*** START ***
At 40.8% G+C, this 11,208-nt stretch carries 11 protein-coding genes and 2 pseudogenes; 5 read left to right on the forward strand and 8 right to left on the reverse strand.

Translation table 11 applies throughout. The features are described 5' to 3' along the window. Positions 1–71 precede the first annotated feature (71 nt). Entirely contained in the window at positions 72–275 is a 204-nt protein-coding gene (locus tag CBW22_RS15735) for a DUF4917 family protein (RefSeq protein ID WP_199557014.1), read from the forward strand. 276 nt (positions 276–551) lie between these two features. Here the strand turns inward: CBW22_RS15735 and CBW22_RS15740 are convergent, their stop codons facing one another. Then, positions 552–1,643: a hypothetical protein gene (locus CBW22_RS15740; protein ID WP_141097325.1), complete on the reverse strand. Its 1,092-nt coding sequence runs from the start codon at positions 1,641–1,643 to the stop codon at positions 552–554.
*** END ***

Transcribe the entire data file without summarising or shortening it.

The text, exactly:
At 40.8% G+C, this 11,208-nt stretch carries 11 protein-coding genes and 2 pseudogenes; 5 read left to right on the forward strand and 8 right to left on the reverse strand.

Translation table 11 applies throughout. The features are described 5' to 3' along the window. Positions 1–71 precede the first annotated feature (71 nt). Entirely contained in the window at positions 72–275 is a 204-nt protein-coding gene (locus tag CBW22_RS15735) for a DUF4917 family protein (RefSeq protein ID WP_199557014.1), read from the forward strand. 276 nt (positions 276–551) lie between these two features. Here the strand turns inward: CBW22_RS15735 and CBW22_RS15740 are convergent, their stop codons facing one another. Then, positions 552–1,643: a hypothetical protein gene (locus CBW22_RS15740; protein ID WP_141097325.1), complete on the reverse strand. Its 1,092-nt coding sequence runs from the start codon at positions 1,641–1,643 to the stop codon at positions 552–554.